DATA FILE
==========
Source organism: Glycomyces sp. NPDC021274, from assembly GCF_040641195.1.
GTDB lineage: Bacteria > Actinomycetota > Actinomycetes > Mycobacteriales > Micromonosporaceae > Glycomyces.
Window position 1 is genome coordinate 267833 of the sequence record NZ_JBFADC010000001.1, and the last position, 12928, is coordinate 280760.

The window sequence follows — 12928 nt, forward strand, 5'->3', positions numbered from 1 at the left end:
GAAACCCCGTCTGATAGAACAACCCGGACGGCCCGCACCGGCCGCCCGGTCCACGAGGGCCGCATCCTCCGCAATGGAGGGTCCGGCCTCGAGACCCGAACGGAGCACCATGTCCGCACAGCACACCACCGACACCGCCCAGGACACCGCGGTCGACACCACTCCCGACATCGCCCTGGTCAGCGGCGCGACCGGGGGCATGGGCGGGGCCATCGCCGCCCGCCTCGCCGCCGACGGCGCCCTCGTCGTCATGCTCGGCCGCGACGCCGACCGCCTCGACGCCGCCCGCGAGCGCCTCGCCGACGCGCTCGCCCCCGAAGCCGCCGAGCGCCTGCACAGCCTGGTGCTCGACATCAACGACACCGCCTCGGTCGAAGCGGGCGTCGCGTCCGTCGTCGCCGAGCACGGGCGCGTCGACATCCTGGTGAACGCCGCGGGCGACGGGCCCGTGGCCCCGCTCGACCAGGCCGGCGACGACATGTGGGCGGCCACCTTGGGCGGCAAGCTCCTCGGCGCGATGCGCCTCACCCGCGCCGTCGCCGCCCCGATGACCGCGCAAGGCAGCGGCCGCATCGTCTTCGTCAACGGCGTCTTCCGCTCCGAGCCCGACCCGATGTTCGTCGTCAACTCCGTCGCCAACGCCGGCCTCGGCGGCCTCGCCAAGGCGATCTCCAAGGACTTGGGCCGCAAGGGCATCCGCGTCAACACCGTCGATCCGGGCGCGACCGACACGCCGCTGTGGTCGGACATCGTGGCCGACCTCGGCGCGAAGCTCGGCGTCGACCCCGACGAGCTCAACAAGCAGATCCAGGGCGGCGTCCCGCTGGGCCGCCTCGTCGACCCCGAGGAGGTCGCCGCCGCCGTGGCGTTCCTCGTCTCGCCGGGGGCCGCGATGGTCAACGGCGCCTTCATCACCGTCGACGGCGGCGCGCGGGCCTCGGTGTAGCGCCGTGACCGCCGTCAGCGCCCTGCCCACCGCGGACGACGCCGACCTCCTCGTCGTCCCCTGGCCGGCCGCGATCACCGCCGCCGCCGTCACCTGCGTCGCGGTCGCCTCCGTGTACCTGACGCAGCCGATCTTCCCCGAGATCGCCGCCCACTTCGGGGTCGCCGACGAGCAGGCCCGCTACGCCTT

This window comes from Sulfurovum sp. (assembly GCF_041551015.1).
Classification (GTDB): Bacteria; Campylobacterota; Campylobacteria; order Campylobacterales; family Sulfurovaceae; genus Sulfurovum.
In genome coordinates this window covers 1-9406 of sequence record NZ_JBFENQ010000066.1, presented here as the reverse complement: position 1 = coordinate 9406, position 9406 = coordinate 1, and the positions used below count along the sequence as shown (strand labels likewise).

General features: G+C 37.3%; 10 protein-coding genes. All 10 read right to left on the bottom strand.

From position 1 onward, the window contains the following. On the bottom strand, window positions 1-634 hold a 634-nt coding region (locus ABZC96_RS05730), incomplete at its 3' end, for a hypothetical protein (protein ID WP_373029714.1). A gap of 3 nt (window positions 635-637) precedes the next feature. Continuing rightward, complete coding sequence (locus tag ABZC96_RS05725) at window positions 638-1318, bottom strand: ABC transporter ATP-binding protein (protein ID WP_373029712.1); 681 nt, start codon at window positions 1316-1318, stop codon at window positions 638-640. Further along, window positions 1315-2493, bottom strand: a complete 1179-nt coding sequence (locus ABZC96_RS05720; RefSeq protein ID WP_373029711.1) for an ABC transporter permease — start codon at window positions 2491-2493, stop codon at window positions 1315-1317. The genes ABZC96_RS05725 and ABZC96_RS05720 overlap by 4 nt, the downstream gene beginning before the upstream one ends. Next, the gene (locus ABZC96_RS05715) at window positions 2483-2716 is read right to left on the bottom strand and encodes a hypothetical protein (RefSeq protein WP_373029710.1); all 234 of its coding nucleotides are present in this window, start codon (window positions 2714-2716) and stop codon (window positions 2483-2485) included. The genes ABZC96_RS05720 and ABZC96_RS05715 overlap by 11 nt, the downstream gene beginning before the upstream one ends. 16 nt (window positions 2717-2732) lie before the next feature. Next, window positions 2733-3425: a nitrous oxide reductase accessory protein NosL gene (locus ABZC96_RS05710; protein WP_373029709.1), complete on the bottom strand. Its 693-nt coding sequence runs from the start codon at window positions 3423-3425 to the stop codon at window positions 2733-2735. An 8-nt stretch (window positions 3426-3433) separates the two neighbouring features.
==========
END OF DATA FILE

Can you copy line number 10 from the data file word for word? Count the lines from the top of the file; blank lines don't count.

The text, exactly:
From position 1 onward, the window contains the following. On the bottom strand, window positions 1-634 hold a 634-nt coding region (locus ABZC96_RS05730), incomplete at its 3' end, for a hypothetical protein (protein ID WP_373029714.1). A gap of 3 nt (window positions 635-637) precedes the next feature. Continuing rightward, complete coding sequence (locus tag ABZC96_RS05725) at window positions 638-1318, bottom strand: ABC transporter ATP-binding protein (protein ID WP_373029712.1); 681 nt, start codon at window positions 1316-1318, stop codon at window positions 638-640. Further along, window positions 1315-2493, bottom strand: a complete 1179-nt coding sequence (locus ABZC96_RS05720; RefSeq protein ID WP_373029711.1) for an ABC transporter permease — start codon at window positions 2491-2493, stop codon at window positions 1315-1317. The genes ABZC96_RS05725 and ABZC96_RS05720 overlap by 4 nt, the downstream gene beginning before the upstream one ends. Next, the gene (locus ABZC96_RS05715) at window positions 2483-2716 is read right to left on the bottom strand and encodes a hypothetical protein (RefSeq protein WP_373029710.1); all 234 of its coding nucleotides are present in this window, start codon (window positions 2714-2716) and stop codon (window positions 2483-2485) included. The genes ABZC96_RS05720 and ABZC96_RS05715 overlap by 11 nt, the downstream gene beginning before the upstream one ends. 16 nt (window positions 2717-2732) lie before the next feature. Next, window positions 2733-3425: a nitrous oxide reductase accessory protein NosL gene (locus ABZC96_RS05710; protein WP_373029709.1), complete on the bottom strand. Its 693-nt coding sequence runs from the start codon at window positions 3423-3425 to the stop codon at window positions 2733-2735. An 8-nt stretch (window positions 3426-3433) separates the two neighbouring features.